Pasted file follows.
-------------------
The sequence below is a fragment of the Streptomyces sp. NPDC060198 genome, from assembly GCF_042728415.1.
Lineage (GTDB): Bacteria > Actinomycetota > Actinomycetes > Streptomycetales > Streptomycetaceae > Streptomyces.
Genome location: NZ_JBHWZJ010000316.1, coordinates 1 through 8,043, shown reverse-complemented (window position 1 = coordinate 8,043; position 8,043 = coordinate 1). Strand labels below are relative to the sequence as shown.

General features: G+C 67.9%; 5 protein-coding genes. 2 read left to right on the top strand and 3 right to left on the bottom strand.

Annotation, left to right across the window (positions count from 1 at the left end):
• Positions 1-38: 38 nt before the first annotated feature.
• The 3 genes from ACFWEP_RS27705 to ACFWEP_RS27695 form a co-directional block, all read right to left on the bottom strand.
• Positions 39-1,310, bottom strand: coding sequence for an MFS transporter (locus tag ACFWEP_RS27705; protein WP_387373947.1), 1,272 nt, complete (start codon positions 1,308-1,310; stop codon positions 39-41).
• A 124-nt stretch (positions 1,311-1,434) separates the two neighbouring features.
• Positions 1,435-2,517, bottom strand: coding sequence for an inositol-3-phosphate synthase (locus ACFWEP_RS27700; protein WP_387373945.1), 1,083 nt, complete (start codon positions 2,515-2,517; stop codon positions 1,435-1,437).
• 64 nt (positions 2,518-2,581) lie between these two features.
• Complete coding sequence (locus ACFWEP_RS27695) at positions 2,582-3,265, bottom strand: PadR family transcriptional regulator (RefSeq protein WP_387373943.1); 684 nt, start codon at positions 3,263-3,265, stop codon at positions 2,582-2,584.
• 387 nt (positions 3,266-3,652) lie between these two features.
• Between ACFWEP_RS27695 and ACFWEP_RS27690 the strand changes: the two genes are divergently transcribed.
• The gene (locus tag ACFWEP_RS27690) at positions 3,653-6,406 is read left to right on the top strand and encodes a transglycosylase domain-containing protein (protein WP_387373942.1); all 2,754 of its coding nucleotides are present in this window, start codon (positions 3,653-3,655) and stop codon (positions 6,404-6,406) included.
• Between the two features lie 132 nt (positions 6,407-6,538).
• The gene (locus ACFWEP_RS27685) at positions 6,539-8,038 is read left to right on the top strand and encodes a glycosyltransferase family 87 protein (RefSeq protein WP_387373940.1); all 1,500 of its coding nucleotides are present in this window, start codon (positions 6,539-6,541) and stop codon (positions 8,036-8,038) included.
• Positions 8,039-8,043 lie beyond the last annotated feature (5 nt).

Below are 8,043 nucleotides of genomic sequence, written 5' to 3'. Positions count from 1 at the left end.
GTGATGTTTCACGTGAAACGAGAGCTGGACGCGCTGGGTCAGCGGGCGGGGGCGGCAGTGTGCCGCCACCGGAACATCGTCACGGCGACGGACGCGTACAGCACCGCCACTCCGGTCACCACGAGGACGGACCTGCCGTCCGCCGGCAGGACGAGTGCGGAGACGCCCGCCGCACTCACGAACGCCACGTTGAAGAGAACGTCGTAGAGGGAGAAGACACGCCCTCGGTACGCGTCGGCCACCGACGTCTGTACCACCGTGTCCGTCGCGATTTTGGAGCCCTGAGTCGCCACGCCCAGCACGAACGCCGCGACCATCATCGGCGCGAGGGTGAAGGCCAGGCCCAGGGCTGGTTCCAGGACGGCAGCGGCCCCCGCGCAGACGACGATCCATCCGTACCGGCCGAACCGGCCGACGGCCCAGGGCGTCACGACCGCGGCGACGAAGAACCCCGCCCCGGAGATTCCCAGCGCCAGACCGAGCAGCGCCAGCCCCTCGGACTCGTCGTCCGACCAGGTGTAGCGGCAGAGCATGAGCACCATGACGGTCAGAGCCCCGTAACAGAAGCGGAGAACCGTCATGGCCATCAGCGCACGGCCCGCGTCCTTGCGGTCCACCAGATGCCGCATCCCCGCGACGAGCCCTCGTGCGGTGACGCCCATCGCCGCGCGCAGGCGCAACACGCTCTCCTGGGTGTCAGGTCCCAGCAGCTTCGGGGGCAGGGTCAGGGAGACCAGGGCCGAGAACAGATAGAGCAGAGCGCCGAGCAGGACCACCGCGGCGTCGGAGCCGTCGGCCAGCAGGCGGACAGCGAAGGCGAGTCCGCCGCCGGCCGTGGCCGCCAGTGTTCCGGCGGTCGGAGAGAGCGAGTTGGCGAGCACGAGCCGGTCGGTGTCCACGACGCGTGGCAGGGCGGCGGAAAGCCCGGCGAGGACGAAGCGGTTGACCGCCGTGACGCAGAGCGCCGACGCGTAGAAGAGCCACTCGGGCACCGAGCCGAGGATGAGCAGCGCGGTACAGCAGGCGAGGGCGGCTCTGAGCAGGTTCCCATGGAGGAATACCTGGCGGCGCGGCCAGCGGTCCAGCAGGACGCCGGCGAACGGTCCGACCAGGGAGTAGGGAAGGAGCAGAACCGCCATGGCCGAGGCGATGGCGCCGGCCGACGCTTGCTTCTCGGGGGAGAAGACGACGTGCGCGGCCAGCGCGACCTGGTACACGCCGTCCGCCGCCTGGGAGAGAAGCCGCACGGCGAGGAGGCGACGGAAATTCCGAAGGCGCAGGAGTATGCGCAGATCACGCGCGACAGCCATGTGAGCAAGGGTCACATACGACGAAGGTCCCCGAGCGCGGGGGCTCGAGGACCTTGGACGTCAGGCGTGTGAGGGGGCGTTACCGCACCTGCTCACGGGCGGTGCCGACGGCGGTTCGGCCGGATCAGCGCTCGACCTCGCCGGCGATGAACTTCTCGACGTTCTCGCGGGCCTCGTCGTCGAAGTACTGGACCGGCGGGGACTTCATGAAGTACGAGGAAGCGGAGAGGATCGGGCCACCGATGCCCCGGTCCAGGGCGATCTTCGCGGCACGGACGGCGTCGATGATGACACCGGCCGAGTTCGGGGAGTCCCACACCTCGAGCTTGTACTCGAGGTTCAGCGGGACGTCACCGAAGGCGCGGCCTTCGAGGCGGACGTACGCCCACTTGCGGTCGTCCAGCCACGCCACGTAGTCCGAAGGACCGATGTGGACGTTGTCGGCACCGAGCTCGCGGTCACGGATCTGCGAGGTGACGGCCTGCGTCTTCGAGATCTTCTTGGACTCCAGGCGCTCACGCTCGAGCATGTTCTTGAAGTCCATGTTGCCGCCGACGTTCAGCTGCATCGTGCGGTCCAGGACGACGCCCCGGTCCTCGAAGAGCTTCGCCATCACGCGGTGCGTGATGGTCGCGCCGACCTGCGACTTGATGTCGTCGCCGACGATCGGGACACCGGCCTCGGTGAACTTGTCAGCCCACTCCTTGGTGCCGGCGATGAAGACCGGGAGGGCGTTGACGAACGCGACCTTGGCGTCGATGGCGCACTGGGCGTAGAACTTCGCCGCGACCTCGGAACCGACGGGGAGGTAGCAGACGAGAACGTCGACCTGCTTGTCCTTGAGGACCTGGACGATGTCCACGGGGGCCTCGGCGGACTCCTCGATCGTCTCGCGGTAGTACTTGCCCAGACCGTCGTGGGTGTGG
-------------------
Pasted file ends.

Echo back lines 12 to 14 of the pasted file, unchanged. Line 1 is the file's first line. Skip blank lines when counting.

• Complete coding sequence (locus ACFWEP_RS27695) at positions 2,582-3,265, bottom strand: PadR family transcriptional regulator (RefSeq protein WP_387373943.1); 684 nt, start codon at positions 3,263-3,265, stop codon at positions 2,582-2,584.
• 387 nt (positions 3,266-3,652) lie between these two features.
• Between ACFWEP_RS27695 and ACFWEP_RS27690 the strand changes: the two genes are divergently transcribed.